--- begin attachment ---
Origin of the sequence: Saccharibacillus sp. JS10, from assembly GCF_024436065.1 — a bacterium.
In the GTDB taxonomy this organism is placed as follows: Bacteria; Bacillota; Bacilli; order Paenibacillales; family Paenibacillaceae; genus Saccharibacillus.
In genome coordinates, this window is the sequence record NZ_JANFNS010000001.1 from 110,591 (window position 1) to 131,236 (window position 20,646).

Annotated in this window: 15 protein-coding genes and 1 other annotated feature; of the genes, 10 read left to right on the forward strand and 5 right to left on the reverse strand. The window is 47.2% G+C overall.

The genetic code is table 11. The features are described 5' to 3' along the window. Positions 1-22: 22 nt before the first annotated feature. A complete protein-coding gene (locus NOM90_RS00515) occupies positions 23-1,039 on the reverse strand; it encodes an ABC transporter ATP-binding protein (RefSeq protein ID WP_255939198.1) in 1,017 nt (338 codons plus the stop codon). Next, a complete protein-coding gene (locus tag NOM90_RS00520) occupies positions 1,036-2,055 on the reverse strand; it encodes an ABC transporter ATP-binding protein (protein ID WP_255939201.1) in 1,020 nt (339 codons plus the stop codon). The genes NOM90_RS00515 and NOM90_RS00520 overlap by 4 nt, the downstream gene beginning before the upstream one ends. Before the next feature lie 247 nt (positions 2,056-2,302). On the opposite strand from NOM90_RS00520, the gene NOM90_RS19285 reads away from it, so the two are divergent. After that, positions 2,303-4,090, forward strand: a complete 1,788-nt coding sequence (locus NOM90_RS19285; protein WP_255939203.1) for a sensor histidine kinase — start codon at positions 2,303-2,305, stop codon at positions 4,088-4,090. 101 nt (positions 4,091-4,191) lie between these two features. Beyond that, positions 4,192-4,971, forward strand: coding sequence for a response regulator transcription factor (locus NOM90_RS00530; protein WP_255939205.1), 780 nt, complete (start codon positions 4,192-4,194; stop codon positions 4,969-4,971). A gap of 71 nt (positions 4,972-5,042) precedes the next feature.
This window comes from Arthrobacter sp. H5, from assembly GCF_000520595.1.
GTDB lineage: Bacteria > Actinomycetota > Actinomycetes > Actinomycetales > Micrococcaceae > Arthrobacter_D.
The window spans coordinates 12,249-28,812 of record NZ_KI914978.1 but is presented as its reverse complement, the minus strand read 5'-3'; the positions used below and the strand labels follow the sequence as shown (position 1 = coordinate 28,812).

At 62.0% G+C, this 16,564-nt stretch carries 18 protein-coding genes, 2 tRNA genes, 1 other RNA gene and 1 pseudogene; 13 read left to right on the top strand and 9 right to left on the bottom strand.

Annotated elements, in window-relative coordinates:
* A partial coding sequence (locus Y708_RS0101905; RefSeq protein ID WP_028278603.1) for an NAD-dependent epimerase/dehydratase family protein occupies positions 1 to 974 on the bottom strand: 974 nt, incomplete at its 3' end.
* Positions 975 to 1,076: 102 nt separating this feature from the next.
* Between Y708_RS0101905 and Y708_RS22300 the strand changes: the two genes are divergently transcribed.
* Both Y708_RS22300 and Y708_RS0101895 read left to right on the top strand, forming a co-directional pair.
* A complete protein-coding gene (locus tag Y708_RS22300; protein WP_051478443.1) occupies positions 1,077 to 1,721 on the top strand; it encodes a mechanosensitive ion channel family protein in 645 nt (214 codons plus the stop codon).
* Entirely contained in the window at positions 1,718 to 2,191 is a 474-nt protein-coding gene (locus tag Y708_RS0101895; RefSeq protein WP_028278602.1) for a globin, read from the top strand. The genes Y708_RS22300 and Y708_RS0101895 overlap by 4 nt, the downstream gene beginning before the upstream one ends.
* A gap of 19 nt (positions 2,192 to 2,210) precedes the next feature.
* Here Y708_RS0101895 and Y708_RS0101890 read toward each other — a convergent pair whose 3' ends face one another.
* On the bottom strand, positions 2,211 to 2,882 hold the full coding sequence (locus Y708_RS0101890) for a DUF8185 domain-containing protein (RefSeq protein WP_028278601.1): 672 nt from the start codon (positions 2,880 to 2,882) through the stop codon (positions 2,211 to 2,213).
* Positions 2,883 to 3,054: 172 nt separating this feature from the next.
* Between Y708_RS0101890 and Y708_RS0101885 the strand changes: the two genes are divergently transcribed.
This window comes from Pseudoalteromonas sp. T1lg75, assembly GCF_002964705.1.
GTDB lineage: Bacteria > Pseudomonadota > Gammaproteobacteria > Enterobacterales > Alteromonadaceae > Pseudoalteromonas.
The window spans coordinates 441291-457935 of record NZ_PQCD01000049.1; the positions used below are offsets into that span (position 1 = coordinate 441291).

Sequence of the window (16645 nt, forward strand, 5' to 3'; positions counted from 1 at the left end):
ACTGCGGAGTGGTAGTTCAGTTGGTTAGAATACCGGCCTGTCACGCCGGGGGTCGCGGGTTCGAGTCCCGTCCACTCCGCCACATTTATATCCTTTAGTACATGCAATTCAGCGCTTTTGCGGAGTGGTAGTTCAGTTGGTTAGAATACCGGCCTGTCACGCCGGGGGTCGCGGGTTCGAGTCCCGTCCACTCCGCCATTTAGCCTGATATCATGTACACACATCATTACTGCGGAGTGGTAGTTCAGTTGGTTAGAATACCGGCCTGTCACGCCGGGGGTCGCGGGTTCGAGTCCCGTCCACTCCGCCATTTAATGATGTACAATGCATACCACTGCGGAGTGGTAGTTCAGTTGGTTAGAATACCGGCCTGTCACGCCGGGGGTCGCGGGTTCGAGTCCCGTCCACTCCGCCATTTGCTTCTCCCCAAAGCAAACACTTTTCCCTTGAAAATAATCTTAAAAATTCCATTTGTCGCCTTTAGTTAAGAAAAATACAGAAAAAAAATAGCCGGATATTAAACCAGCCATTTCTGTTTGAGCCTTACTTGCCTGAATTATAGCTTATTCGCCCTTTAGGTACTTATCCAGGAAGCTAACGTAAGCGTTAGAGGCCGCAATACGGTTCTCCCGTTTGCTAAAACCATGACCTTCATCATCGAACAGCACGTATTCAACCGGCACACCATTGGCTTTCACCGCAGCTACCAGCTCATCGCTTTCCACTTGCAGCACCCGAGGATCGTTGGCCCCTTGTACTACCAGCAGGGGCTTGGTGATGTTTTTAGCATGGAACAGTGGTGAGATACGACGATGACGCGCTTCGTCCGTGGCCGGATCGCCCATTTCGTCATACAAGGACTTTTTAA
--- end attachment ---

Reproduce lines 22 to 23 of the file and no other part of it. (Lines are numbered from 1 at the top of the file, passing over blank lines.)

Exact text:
This window comes from Pseudoalteromonas sp. T1lg75, assembly GCF_002964705.1.
GTDB lineage: Bacteria > Pseudomonadota > Gammaproteobacteria > Enterobacterales > Alteromonadaceae > Pseudoalteromonas.